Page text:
HONOLULU — The family of surfing legend Eddie Aikau said Wednesday the big wave contest named in his honor won’t be held this season.

The withdrawal of the contest’s sponsor, Quiksilver, and problems quickly getting a permit forced the move, said Cynthia Scrima, a family spokeswoman.

The Aikaus eventually obtained a permit for the event from Honolulu’s Department of Parks and Recreation. But Scrima said they don’t have sufficient time and resources to plan and hold the event this winter.

“It really is the most prestigious surf contest in the world. And we did not want to compromise that because it ultimately would be compromising Eddie’s integrity to not do something proper,” Scrima said.

The family hopes to hold “The Eddie” during the 2018-2019 season. Scrima said the Aikaus have already applied for a permit for next season and have been searching for a new lead sponsor.

Scrima said it took longer for the organizers to get up to speed with permitting because Quiksilver wasn’t involved. She said Quiksilver handled the permit application process in previous years. Scrima said the city has “been fantastic” since the permit paperwork got to the right people.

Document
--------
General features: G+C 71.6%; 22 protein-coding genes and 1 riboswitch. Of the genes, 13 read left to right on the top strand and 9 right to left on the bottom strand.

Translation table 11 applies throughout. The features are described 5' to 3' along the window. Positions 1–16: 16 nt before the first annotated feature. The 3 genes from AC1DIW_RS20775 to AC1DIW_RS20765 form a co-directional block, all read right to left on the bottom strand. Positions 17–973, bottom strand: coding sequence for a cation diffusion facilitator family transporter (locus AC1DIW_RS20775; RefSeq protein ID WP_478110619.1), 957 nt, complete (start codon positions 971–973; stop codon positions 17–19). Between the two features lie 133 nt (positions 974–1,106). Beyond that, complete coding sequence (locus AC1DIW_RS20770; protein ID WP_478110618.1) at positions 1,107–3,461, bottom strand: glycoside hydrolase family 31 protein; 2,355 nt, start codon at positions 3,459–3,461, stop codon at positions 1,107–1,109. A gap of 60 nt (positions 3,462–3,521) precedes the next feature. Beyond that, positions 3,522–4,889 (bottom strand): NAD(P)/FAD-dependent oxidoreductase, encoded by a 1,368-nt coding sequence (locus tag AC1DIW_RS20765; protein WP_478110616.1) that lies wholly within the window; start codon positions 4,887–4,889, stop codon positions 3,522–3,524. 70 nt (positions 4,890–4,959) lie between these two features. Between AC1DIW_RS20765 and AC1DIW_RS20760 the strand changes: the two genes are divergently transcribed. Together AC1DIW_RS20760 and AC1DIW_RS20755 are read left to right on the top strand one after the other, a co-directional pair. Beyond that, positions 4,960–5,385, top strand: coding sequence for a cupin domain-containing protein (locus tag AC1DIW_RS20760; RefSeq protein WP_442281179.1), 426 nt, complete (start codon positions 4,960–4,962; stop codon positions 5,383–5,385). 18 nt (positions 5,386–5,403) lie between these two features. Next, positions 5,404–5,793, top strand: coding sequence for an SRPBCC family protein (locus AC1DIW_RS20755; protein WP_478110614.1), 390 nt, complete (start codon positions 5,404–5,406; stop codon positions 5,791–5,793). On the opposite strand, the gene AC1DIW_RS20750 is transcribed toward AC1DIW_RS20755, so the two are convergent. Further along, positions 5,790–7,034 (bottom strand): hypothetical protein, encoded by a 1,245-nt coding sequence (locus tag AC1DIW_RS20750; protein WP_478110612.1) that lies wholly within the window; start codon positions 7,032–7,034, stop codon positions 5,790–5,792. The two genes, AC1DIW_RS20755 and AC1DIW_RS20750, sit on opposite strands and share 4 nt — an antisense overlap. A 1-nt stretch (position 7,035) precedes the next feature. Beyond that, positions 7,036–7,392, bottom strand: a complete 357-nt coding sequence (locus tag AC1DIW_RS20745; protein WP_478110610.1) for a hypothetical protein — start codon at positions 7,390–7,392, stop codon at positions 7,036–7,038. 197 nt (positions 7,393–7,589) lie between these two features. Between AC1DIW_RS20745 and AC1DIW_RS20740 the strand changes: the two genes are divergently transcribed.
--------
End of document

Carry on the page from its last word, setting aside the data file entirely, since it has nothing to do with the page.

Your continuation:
The contest, which is held in Waimea Bay on Oahu’s North Shore between Dec. 1 and Feb. 28, attracts top surfers from around the world. But it’s only called when waves reach heights of at least 20 feet. The waves must also roll in consistently at that size. The contest has been called just nine times since its founding in 1984.

It honors Eddie Aikau, a Waimea Bay lifeguard and waterman. He died in 1978 at the age of 31 after the Hokulea, a traditional Hawaiian voyaging canoe he was on, capsized en route from Hawaii to Tahiti. Aikau paddled on his surfboard to get help, but never returned. The rest of the crew was rescued soon after.


This story has been corrected to show the Aikaus have applied for a permit for the 2018-2019 season, not received one. This story also corrects the spelling of Quiksilver.

Author photo
AUDREY McAVOY
The AP is one of the largest and most trusted sources of independent newsgathering. AP is neither privately owned nor government-funded; instead, as a not-for-profit news cooperative owned by its American newspaper and broadcast members, it can maintain its single-minded focus on newsgathering and its commitment to the highest standards of objective, accurate journalism.